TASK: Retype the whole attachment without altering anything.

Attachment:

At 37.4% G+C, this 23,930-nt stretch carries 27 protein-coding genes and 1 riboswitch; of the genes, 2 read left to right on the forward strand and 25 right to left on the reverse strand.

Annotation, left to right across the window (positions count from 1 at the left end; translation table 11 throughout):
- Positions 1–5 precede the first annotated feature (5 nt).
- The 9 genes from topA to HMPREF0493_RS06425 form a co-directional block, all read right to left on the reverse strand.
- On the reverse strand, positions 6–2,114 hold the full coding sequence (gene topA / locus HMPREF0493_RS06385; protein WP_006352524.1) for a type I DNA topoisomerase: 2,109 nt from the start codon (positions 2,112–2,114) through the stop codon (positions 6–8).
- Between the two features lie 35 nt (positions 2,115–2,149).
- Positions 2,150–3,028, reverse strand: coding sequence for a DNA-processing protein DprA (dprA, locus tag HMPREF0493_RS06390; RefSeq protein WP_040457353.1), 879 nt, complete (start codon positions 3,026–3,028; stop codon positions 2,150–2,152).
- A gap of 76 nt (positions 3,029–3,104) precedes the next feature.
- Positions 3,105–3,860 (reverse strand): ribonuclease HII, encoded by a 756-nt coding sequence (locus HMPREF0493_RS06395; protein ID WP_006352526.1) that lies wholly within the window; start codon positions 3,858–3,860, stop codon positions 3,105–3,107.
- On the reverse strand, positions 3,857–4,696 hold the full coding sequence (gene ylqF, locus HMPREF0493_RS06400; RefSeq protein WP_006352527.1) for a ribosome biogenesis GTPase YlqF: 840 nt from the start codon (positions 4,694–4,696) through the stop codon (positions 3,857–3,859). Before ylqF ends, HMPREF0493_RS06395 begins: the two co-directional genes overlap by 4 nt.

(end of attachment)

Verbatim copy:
At 37.4% G+C, this 23,930-nt stretch carries 27 protein-coding genes and 1 riboswitch; of the genes, 2 read left to right on the forward strand and 25 right to left on the reverse strand.

Annotation, left to right across the window (positions count from 1 at the left end; translation table 11 throughout):
- Positions 1–5 precede the first annotated feature (5 nt).
- The 9 genes from topA to HMPREF0493_RS06425 form a co-directional block, all read right to left on the reverse strand.
- On the reverse strand, positions 6–2,114 hold the full coding sequence (gene topA / locus HMPREF0493_RS06385; protein WP_006352524.1) for a type I DNA topoisomerase: 2,109 nt from the start codon (positions 2,112–2,114) through the stop codon (positions 6–8).
- Between the two features lie 35 nt (positions 2,115–2,149).
- Positions 2,150–3,028, reverse strand: coding sequence for a DNA-processing protein DprA (dprA, locus tag HMPREF0493_RS06390; RefSeq protein WP_040457353.1), 879 nt, complete (start codon positions 3,026–3,028; stop codon positions 2,150–2,152).
- A gap of 76 nt (positions 3,029–3,104) precedes the next feature.
- Positions 3,105–3,860 (reverse strand): ribonuclease HII, encoded by a 756-nt coding sequence (locus HMPREF0493_RS06395; protein ID WP_006352526.1) that lies wholly within the window; start codon positions 3,858–3,860, stop codon positions 3,105–3,107.
- On the reverse strand, positions 3,857–4,696 hold the full coding sequence (gene ylqF, locus HMPREF0493_RS06400; RefSeq protein WP_006352527.1) for a ribosome biogenesis GTPase YlqF: 840 nt from the start codon (positions 4,694–4,696) through the stop codon (positions 3,857–3,859). Before ylqF ends, HMPREF0493_RS06395 begins: the two co-directional genes overlap by 4 nt.